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Svend Robinson acclaimed by NDP
Last Updated: Dec 5 2005 10:16 AM PST - CBC British Columbia
It's now official. Former MP Svend Robinson is the NDP candidate in Vancouver Centre after being acclaimed at a nomination meeting on Sunday.
He's running against incumbent Liberal MP Hedy Fry – in an effort to return to the House of Commons where he sat as the MP for Burnaby-Douglas for 25 years.
INDEPTH: Svend Robinson profile
The veteran politician – Canada's first openly gay MP – had been a member of Parliament since 1979 until he resigned in disgrace last year after admitting he had stolen an expensive ring from an auction house.
Saying he had been battling severe stress, he pleaded guilty in court to charge of theft over $5,000 and was given a conditional discharge, which means he has no criminal record.
He then went to work for the B.C. Government and Service Employees' Union.
FROM OCT. 20, 2005: Svend Robinson ready to launch comeback
In October, he announced he was planning his political comeback, and that he planned to seek the NDP nomination to challenge Fry who has won four consecutive elections dating back to 1993.
Robinson has said the stolen ring incident wouldn't have happened if he didn't have bipolar disorder – and that there is still too much stigma attached to mental illness.
He says his own illness wouldn't prevent him from being a competent MP, and says he plans to fight for the rights of the mentally ill if elected.
FROM OCT. 26, 2005: Svend Robinson speaks about illness
Robinson comeback adds spice to B.C. race
Riding expected to be tight contest
Same-sex marriage just one issue
Dec. 5, 2005. 01:00 AM
WESTERN CANADA BUREAU - Toronto Star
VANCOUVER—Sommelier Andrew Melville knows what he likes in the world of wine.
But when it comes to the choices he's faced with in next month's election, the 25-year-old resident of Vancouver's West End is finding the selections much less palatable.
"It's not so much that I like the Liberals," Melville said of the party likely to get his vote again this time. "I just think that they're probably the best of three bad options."
Hardly a ringing endorsement. But in Vancouver Centre, one of the most hotly contested ridings in this cold-weather election, every vote will be important to the candidates.
Liberal incumbent Hedy Fry, who has held the seat since ousting Progressive Conservative prime minister Kim Campbell in 1993, is facing former long-time NDP MP Svend Robinson, attempting a comeback after his guilty plea for theft of a pricey ring last year.
Lawyer and geologist Tony Fogarassy is running for the Conservatives, who are looking to win back a seat held by the Tories from 1980 until 1993.
In a riding with one of the largest percentages of gay residents in Canada, Conservative Leader Stephen Harper's commitment, made just hours into the campaign, to reopen the same-sex marriage debate and put it to another vote in Parliament could be expected to have quashed Fogarassy's chances. And, without question, the pledge has angered many in this riding, reaffirming to them Harper is the scary, intolerant guy his critics claim.
But many others argue that different issues — health care, crime, taxes, government corruption and homelessness — will have much more of an impact on how they vote. Besides, they say, it's not as though Harper's position on same-sex marriage is a surprise.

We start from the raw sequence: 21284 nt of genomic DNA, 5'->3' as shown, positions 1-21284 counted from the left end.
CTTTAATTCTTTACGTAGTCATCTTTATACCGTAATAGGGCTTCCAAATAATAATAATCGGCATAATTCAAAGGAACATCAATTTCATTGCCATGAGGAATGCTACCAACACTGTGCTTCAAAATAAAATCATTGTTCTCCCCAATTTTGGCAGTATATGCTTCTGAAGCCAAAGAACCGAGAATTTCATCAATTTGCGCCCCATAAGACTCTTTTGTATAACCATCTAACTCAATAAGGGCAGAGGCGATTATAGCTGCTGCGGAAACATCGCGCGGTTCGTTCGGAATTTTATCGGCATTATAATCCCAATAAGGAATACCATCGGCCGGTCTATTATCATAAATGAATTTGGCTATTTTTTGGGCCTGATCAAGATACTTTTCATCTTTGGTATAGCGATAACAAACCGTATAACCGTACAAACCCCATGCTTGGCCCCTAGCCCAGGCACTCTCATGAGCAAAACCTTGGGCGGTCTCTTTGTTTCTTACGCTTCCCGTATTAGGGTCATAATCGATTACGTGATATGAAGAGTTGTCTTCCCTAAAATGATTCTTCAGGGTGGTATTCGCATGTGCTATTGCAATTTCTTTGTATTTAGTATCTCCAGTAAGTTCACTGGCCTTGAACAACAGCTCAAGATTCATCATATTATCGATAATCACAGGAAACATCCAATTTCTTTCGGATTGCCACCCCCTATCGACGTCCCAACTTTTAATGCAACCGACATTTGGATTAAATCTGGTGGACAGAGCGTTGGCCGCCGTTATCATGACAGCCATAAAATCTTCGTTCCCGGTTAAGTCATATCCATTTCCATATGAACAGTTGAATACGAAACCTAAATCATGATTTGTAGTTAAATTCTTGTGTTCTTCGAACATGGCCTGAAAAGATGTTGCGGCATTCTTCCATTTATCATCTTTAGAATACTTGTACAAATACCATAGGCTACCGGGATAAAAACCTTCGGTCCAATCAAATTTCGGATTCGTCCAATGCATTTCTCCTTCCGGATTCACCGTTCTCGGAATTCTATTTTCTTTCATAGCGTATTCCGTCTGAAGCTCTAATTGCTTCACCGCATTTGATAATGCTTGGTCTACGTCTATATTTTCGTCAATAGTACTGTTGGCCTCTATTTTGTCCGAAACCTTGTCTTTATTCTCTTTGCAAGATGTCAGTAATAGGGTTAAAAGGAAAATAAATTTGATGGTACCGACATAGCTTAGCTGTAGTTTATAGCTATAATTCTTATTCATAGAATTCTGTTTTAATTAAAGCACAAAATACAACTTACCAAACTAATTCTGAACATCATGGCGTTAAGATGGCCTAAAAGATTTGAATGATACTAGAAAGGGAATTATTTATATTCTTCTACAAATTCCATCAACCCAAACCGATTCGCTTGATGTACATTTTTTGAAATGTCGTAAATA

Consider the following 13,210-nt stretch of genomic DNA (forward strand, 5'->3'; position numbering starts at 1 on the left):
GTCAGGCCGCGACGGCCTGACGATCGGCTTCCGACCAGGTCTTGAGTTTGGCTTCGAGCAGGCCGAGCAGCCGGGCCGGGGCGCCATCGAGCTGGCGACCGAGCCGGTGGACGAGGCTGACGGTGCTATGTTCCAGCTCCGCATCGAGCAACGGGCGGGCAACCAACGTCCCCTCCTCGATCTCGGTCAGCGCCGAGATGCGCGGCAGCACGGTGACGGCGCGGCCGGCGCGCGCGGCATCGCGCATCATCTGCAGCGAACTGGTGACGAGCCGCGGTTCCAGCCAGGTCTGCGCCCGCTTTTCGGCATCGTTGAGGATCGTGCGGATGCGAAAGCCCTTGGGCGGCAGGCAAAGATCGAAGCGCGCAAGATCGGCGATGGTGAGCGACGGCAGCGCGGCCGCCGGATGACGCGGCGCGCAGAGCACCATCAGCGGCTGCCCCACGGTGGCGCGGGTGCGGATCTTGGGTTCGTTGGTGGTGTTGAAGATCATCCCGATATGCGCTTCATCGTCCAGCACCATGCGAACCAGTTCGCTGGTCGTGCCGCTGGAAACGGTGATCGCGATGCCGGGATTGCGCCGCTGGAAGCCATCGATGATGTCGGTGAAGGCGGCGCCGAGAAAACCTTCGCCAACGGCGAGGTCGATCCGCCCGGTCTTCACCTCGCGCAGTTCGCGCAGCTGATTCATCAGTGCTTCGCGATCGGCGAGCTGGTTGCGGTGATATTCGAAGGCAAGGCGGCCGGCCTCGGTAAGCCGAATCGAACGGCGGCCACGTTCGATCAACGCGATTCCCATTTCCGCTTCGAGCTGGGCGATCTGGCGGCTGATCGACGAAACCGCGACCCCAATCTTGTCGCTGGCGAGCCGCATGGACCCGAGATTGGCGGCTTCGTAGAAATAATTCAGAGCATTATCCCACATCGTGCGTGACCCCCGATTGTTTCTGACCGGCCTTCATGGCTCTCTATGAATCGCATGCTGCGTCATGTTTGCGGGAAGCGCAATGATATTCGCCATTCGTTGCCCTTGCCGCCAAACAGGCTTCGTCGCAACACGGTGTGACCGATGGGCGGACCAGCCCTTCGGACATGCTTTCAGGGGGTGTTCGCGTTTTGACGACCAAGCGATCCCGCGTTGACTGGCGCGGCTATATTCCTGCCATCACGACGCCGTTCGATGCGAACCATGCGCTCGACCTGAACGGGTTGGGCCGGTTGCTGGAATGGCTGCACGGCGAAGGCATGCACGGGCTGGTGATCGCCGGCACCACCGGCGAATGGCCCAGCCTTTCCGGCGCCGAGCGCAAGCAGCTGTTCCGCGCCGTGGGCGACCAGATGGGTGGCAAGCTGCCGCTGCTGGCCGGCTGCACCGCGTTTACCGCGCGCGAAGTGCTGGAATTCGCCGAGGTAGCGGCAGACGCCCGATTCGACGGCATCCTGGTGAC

"It's a non-issue for me," said Melville, who supports the Liberals' legislation but added he'll vote for the party because of their handling of the economy, not the same-sex law.
Diana, 55, a provincial government employee who refused to give her last name, agreed the issue has no resonance with her. Punishing the Liberals for their scandals is much more of a key, she said.
"It's time to get them out for somebody new," said Diana, labelling herself undecided but noting Harper's plan to cut the GST to 5 per cent "will help out for a lot of people."
Jim Deva, a long-time gay activist and West End resident, said he thinks Harper's raising of the same-sex issue at the outset of the campaign was a smart tactical move geared to core Conservative voters.
"There's a concern about turnout, especially among seniors, in a winter campaign," said Deva, an NDP supporter. "Harper started out that way so that we in the liberal centre will kind of forget about it by the time the election comes, but those he counts on will have circled their calendar to make sure that they get out there to save the world."
Deva said he expects a close, three-way race in Vancouver Centre. Unlike the last election, when Fry won by 4,200 votes over the NDP candidate, he doesn't expect the Liberals "to be able to scare people into voting for them" by making Harper look evil.
Fogarassy, 45, a married father of two, said the desire for a change in government, the need to finally address the shortfalls in health care and getting tough on crime will prove much more important to voters here than Harper's reopening of the same-sex debate.
"Let me be clear. I support same-sex marriage and I would think that the majority of Vancouver Centre residents do as well," he said.
His opponents agree it shouldn't be an issue but make it clear Harper has made it one.
Fry, 64, who a few years ago was criticized for falsely claiming crosses were burning on lawns in Prince George, B.C., said she's relying on her "solid record" for the riding and the Liberal government's successes on the economy and social programs. She also took a shot at Harper's plans to reopen the same-sex debate, calling it "a ridiculous thing to be your number one policy announcement" of the election campaign.
Robinson, 53, who was Canada's first openly gay MP, said it's clear Harper "is out of touch with the values of Canadians" on the issue because they have put it behind them.
Website of Svend Robinson